New State Abortion Bans

  Photo Credits: John Benson After the recent passage of restrictive abortion legislation in Georgia and Alabama, abortion continues to be under attack across the country. The abortion bans signal continued attempts by states to undermine a woman’s right to access an abortion. Last week, Louisiana Democratic governor, John Bel Edwards, signed into law a restrictive “heartbeat” bill. The law, like other recent abortion legislation, would prohibit an abortion after an ultrasound detects electric pulsing of what will become a fetus’ heart—which can occur before most women know they are pregnant. Moreover, the Louisiana law does not include exceptions for rape or incest. Although the law will not go into effect immediately, it is likely to be stalled in the courts. In Missouri, only one abortion clinic remains open. If it closes, it would be the first time a state does not have an abortion clinic since 1974—when the Supreme Court ruled on Roe v. Wade. A judge is expected to a settle...
Read More

Alabama and Georgia Pass Restrictive Abortion Laws

  On Wednesday, Alabama Governor Kay Ivey signed into law the most restrictive anti-abortion legislation in the country. The bill not only bans abortion at nearly every stage of pregnancy, it also criminalizes the procedure for doctors who perform abortions. Although women who receive an abortion will not be prosecuted, the new law targets doctors who could face up to 99 years in prison for performing an abortion. The bill includes protections when a mother’s life is endangered, but it does not include exceptions for rape or incest. While the courts have continued to reaffirm a woman’s constitutional right to an abortion since the decision in Roe v. Wade, the Alabama law is most recent attempt to challenge the 1973 precedent. Since the beginning of 2019, nearly 300 restrictive abortion laws have been introduced in state legislatures across the country. Earlier this month, Georgia governor Brian Kemp signed into law a fetal heartbeat bill that prohibits abortion after a doctor can detect...
Read More

South Korea Poses Amendment for Anti-Abortion Law

South Korea has fostered an anti-abortion law for 66 years which names abortion a crime with repercussions of heavy fines and women facing up to a year in jail and doctors facing up to two years. Last Thursday, South Korea’s Constitutional Court ruled this law unconstitutional and concluded that Parliament must revise the law by 2020 or else it will become invalid. There are a few exceptions to the law which allow for abortions under the situations of pregnancy from rape or incest, pregnancy which poses great risk to the mother’s health, or pregnancy that will result in a child with a serious deformity. However, a study does prove that since the law has been enacted, there have been huge amounts of illegal abortions—49,7000 abortions took place in 2017 and an estimated 94% of those were performed illegally. There also seems to be a general shift in trends of what South Koreans think of abortion because a poll shows that...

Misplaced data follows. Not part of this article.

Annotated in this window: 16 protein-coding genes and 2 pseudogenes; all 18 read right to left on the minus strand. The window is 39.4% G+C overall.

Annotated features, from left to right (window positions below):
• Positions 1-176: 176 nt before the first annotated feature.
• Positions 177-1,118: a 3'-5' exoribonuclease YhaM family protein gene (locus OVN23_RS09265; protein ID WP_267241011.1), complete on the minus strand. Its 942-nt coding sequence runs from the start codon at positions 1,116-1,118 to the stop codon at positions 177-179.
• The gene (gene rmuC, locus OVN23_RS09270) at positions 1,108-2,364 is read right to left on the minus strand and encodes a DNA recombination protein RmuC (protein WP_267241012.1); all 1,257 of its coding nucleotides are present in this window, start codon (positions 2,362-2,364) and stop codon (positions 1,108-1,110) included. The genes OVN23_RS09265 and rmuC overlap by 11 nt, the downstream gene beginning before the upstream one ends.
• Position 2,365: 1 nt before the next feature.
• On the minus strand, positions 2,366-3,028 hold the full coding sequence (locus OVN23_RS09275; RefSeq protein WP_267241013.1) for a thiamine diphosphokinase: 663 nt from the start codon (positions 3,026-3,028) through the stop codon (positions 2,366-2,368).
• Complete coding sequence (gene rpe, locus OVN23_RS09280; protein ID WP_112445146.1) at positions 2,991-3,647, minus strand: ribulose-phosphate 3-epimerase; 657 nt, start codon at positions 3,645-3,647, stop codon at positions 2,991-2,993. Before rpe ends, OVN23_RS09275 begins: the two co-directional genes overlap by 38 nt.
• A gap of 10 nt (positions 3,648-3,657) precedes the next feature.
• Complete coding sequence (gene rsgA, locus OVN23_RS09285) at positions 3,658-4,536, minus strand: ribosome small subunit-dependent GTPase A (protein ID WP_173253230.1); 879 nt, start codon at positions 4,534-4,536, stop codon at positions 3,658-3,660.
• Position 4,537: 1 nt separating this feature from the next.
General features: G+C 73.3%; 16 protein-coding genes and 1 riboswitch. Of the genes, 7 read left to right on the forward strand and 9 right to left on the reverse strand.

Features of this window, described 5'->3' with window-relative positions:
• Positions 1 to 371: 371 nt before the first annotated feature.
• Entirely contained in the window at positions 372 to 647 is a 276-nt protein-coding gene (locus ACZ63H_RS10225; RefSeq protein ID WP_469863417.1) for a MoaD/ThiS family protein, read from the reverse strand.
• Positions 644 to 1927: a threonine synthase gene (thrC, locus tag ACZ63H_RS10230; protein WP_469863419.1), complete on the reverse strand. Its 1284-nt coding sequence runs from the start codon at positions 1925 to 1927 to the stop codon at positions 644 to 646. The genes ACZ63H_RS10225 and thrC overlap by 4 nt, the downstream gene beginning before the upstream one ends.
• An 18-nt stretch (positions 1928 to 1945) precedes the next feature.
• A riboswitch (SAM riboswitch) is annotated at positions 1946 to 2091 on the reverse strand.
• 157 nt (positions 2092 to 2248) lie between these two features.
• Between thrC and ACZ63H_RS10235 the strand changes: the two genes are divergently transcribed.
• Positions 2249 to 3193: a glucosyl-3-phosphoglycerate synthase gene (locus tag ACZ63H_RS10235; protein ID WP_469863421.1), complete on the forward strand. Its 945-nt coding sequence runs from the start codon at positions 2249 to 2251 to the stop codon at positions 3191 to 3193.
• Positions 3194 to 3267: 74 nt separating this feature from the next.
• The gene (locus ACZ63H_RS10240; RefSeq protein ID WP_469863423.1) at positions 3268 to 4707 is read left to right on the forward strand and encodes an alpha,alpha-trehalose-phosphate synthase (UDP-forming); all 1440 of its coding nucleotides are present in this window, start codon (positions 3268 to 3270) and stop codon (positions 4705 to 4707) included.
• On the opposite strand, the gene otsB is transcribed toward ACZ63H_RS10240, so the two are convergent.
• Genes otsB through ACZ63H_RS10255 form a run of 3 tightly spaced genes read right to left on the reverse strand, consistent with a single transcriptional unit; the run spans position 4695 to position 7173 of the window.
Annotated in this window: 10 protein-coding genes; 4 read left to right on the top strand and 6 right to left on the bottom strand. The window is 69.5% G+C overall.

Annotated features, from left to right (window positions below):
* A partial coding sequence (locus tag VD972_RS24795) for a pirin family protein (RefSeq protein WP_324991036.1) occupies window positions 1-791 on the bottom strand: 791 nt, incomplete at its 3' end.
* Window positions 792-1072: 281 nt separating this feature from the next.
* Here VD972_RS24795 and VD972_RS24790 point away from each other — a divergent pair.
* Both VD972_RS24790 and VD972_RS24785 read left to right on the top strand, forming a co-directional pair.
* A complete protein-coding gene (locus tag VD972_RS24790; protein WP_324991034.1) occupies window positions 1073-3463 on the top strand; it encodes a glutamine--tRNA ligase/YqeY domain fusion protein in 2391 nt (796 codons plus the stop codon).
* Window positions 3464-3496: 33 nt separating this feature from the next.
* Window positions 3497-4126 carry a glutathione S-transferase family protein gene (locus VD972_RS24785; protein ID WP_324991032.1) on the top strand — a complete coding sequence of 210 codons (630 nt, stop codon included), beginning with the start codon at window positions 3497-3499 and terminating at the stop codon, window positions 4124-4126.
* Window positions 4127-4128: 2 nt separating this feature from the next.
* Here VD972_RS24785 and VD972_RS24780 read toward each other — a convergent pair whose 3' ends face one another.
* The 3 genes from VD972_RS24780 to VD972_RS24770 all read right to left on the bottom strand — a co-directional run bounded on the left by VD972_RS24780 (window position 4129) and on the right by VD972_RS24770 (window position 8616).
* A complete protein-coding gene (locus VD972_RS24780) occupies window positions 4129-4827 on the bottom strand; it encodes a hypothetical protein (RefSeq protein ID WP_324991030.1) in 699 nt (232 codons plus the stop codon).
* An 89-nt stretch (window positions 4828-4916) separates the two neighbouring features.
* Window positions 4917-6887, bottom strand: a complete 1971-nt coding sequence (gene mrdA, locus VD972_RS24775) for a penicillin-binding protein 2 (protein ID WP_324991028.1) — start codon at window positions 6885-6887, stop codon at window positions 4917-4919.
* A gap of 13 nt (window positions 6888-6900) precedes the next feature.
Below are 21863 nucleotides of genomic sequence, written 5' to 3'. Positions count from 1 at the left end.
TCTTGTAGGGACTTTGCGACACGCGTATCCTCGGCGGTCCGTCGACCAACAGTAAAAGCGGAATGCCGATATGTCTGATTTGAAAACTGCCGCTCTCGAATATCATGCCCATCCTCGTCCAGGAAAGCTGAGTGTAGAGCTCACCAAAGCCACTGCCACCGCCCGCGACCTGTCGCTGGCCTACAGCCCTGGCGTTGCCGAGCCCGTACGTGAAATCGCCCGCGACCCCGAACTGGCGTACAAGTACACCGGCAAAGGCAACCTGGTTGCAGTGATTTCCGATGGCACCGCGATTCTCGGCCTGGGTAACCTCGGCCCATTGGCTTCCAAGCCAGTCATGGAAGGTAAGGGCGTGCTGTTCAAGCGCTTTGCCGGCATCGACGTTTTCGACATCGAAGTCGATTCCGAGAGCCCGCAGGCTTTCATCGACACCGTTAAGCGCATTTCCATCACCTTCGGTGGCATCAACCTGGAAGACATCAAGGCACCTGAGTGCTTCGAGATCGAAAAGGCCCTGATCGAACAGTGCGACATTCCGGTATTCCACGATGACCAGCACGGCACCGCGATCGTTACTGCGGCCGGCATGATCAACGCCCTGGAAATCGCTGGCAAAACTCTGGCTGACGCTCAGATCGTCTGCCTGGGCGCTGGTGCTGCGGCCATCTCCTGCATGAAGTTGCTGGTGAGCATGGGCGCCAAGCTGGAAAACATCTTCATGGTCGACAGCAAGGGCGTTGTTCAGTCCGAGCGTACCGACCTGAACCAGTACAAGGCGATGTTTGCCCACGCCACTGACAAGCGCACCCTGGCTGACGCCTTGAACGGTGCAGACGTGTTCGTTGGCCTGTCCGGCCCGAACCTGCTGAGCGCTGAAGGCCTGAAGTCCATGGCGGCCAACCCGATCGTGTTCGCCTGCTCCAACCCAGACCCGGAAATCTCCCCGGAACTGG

Read More
New York State Passes Reproductive Health Act

New York State Passes Reproductive Health Act

On the 46th anniversary of Roe v. Wade, the New York legislature passed a law protecting a woman's right to abortions. The most controversial aspect of the law is its provision for abortions after 24 weeks, in cases of fetal in-viability or danger to the woman's life or heath. According to the Guttmacher Institute, only slightly more than one percent of abortions are performed during or after 21 weeks of pregnancy. The law also took abortion off of the state's criminal code, which prevents medical professionals from being criminally prosecuted. The pro-choice community has lauded the law's passage, considering it a protection against possible future decisions by the Supreme Court. The Catholic Bishops of New York State denounced the law, and many critics claim it is too far-reaching....
Read More
California Right to Access Act Revisited

California Right to Access Act Revisited

Story by Karina Moreno Bueno, T'21 There was a recent attempt in September to require California to provide medical abortion in public colleges and universities. Medical abortion is otherwise known as the abortion pill. Unfortunately, this bill was not signed by by Governor Jerry Brown. California’s governor announced that he vetoed the bill because “the services required by this bill are widely available off-campus” within five to seven miles off California state university campuses, meaning that he found it an unnecessary government expenditure. The problem with going off-campus to seek these services is that half of students in the California state university school-system are low-income students, meaning that they are likely to struggle to pay for abortions off-campus. Furthermore, the majority of these students do not have a car, making transportation very difficult and not accessible to everyone. Reproductive health rights activists have not given up, as there has been an introduction of updated version of the bill into the state’s legislature...
Read More
The Effects of Complete Ban on Abortion in El Salvador

The Effects of Complete Ban on Abortion in El Salvador